The Jury stated: “Loneliness and the possibility of connection are at the heart of this nuanced tale of a Taiwanese shopkeeper and a Filipino migrant worker, which unfolds against the backdrop of larger immigration issues. A fresh and poignant drama.”
Special Recognitions:
I, Destini, directed by Nicholas Pilarski and Destini Riley (USA)
The Jury stated: “For its evocative use of personal experience to animate a vast and urgent social issue.”
La Laguna, directed by Aaron Schock (USA)
The Jury stated: “For its lyrical and intimate cinematography.”
Julia Pointner in Everything Will Okay, directed by Patrick Vollrathfor (Germany/Austria)
The Jury stated: “For her devastating and uncanny performance as a child abducted by her father.”
World Wide Woven Bodies, directed by Truls Krane Meby (Norway)
The Jury stated: “For its clever and sensitive depiction of the comedy of puberty.”


Audience Award ($500)
Thanks for Dancing, directed by Henrik Martin Dahlsbakken (Norway)
Audience Special Recognition
Pickle, directed by Amy Nicholson (USA)


The Ellen Award ($2,500)
Irregulars, directed by Fabio Palmieri (Italy)
Named for Aspen Film’s Founder and former Executive Director, Ellen Kohner Hunt and originated from an endowment raised by the community to annually award a film that embodies the spirit of Aspen Film’s programming from 1976 to 1995. The 2016 Ellen Award Jury was comprised of Steve Alldredge, Linda Girvin, Gail Holstein, Ellen Kohner Hunt, and Lynda Palevsky.

SEED&SPARK Best Crowdfunded Film Award ($250)
Sea Breeze, directed by Chun-Yi Li (Taiwan/UK)
The Jury stated: “For his personal sacrifice and investment, and for the formal ambition and human scope of his work.
The Youth Jury Award ($500)
La Laguna, directed by Aaron Schock (USA)
The Jury stated: “For its stunning cinematography and beautiful message that family comes first. This film shed light on human dilemmas the jurors have never seen portrayed in main stream media, and made the Jury think about global issues they had not considered before.” 


  • David Ansen was a movie critic for Newsweek from 1977 to 2008. He was the Artistic Director of the Los Angeles Film Festival from 2010 through 2014. He is currently the Lead Programmer of the Palm Springs International Film Festival. He has written documentaries for TNT, HBO and PBS on Greta Garbo, Groucho Marx, Bette Davis, and Elizabeth Taylor and has written for The New York Times, The Los Angeles Times, Entertainment Weekly, Interview, Cosmopolitan, and other publications. In the 1990s he served for eight years on the selection committee of the New York Film Festival.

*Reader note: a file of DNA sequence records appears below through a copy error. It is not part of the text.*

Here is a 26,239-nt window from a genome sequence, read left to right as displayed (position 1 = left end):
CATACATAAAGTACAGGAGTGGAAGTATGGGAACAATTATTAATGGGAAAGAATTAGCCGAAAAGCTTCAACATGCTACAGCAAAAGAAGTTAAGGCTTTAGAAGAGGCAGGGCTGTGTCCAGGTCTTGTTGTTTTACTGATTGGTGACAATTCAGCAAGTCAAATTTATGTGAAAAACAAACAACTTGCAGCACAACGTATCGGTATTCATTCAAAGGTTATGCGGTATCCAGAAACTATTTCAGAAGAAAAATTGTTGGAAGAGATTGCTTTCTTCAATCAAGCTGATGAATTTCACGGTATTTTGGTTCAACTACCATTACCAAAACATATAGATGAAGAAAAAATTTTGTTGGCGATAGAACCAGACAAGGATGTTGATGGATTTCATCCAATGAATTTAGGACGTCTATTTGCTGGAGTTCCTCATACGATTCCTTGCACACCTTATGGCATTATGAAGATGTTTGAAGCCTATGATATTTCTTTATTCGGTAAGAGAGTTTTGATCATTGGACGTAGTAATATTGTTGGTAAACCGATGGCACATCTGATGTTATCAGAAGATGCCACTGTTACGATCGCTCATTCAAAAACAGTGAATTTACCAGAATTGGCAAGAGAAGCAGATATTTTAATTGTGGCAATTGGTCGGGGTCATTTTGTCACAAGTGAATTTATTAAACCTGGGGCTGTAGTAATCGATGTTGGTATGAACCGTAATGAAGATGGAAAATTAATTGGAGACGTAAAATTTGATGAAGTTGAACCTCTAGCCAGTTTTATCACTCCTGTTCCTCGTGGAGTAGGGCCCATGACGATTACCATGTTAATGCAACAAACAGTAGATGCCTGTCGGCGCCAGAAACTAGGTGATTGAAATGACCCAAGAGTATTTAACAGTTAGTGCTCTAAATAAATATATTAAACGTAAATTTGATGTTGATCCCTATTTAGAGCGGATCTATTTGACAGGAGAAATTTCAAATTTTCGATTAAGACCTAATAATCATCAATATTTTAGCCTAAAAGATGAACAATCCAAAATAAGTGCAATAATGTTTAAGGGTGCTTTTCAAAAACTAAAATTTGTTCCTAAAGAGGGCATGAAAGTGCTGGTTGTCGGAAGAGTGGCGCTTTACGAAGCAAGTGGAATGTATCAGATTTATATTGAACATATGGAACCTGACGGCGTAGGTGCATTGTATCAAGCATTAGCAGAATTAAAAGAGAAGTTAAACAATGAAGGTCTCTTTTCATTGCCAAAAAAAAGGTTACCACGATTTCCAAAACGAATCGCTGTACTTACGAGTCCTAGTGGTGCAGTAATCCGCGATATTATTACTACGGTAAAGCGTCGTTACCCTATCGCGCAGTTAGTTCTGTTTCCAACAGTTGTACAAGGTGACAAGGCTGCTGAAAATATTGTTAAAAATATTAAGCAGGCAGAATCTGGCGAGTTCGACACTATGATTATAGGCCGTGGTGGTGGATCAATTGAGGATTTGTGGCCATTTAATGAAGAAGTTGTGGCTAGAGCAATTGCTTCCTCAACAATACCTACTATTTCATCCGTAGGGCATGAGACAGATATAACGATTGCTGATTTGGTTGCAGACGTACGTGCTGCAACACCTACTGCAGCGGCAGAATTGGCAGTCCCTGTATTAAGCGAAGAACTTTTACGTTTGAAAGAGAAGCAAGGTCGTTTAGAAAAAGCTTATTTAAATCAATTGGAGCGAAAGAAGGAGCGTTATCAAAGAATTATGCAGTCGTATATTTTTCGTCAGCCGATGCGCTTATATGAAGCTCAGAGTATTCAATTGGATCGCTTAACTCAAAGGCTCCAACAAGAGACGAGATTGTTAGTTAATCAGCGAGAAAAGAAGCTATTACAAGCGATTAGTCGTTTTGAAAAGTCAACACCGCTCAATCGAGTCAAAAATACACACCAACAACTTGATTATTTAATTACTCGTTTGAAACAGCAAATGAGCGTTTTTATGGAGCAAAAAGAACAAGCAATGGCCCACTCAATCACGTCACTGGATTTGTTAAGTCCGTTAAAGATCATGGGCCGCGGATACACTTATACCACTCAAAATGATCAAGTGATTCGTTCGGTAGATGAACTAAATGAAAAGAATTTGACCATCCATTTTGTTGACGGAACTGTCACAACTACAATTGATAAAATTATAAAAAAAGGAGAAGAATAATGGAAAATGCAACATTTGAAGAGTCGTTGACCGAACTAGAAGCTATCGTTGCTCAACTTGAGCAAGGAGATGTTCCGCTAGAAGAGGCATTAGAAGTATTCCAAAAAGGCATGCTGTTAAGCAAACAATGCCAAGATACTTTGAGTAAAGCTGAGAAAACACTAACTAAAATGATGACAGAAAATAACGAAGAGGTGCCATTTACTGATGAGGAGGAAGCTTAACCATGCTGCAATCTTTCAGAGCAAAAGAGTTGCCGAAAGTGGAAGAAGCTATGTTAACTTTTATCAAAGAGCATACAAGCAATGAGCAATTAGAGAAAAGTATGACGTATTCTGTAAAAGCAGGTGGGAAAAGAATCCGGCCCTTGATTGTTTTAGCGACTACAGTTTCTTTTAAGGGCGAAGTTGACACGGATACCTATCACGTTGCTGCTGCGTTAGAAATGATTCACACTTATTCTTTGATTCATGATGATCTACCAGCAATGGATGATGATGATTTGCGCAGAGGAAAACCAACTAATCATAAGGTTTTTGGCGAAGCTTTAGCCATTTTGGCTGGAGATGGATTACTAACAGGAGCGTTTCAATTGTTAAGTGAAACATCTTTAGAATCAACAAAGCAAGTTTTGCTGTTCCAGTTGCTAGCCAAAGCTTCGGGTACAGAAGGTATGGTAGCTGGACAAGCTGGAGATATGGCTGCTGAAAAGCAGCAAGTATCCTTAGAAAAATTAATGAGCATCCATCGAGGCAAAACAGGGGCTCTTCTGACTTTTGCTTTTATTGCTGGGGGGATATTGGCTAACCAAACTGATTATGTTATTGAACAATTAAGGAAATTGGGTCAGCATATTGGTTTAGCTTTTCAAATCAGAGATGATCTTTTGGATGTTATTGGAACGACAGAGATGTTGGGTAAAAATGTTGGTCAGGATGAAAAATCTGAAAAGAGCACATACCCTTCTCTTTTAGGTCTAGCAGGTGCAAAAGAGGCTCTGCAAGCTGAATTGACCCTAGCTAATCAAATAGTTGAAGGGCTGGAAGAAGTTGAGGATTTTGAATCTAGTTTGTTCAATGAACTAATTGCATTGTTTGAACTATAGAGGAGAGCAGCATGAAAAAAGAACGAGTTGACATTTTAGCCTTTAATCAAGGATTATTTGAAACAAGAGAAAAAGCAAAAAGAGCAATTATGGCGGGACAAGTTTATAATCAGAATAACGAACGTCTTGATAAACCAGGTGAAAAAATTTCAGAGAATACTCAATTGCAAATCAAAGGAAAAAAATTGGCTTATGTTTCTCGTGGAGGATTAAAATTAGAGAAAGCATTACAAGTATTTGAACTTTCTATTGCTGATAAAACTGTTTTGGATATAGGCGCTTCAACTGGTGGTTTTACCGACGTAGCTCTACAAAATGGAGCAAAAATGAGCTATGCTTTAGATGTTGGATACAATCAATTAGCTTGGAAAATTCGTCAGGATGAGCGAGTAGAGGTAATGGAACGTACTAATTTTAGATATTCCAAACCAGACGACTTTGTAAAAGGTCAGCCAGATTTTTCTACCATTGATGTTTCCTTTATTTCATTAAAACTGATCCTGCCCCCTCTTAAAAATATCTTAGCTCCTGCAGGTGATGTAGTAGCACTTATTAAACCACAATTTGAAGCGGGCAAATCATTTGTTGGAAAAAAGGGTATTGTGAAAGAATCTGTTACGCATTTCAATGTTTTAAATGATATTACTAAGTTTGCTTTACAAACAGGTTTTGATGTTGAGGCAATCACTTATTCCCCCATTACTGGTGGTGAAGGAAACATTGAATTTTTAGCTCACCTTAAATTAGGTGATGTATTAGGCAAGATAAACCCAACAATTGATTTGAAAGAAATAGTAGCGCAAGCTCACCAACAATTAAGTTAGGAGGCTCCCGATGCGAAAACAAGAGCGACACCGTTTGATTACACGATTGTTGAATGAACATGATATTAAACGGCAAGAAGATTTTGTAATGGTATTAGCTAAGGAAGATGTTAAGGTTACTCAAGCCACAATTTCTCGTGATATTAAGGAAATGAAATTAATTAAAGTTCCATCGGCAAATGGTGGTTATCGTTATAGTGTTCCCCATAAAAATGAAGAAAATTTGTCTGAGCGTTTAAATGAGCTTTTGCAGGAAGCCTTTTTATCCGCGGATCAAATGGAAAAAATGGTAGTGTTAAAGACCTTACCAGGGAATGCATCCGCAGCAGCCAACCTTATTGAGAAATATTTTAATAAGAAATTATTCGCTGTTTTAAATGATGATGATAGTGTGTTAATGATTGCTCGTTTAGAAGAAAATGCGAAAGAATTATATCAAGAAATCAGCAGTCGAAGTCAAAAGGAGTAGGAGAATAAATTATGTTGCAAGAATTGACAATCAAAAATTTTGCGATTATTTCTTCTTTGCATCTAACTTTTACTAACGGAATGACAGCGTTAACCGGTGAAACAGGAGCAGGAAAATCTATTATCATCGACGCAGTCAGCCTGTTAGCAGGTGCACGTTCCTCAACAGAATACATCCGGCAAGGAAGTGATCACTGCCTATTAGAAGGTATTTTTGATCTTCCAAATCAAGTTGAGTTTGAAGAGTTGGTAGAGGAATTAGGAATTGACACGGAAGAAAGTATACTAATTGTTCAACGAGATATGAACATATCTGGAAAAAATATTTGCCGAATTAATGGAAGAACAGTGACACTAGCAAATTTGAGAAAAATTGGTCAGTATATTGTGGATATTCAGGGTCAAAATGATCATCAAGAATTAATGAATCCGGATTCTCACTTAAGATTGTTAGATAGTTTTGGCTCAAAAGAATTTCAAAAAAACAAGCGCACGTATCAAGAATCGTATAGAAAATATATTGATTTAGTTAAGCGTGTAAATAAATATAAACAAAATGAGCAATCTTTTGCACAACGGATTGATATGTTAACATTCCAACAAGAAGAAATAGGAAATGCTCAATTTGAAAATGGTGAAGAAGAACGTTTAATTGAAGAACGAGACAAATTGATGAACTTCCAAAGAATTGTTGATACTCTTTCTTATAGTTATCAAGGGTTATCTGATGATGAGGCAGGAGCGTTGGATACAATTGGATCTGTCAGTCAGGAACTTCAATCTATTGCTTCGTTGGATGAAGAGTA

• Danielle Renfrew Behrens is an award-winning independent producer. She has premiered seven films at the Sundance Film Festival including Grandma, which earned Lily Tomlin rave reviews and a Golden Globe nomination, and the Emmy nominated Kurt Cobain: Montage of Heck. Other celebrated credits include the Sundance Jury Prize-winner The Queen of Versailles, and Waitress, which was just adapted into a Broadway musical. Renfrew Behrens recently launched Superlative Films, an equity fund and strategic partner for independent features and documentaries with headquarters in Boulder, CO. 
  • Lisa Kennedy writes about popular culture, race, and gender – and has for more than two decades. From 2003 to 2015 she was film critic for The Denver Post. In 2012, she added theater critic to her title. A member of The National Society of Film Critics, she has been a juror for the American Film Institute’s Top Movies, Film Independent’s Spirit Awards, and the Gotham Awards. She has also been a judge for the Pulitzer Prize in criticism. Jurying for Aspen Shortsfest remains one of her favorite gigs. As she works on book and freelance projects, she continues to review films as host of “Reaction Shot,” a weekly movie review show on

The 25th Aspen Shortsfest is generously supported by grants from the National Endowment for the Arts, AspenOUT, City of Aspen, Colorado Creative Industries, Colorado Office of Film, Television & Media, Les Dames d'Aspen, Thrift Shop of Aspen and the Towns of Basalt and Carbondale. Aspen Shortsfest is presented by The Aspen Times and sponsored by Alpine Bank, Aspen Club & Spa, Aspen Public Radio, BRIGHT IDEAS magazine, KQED’s Film School Shorts, KSPN and Seed&Spark.
Established in 1979, Aspen Film is one of Colorado's most active film arts organizations, presenting dynamic programs and featured guest artists throughout the year. Internationally recognized, Aspen Film organizes a major film event in every season, along with an extensive education program: Aspen Filmfest, Academy Screenings, Aspen Shortsfest and Film Educates. With a mission to enlighten, enrich, educate and entertain through film, Aspen Film stimulates thought, encourages dialogue and broadens understanding of our world and selves through the diverse spectrum of ideas presented by filmmakers worldwide. To learn more, visit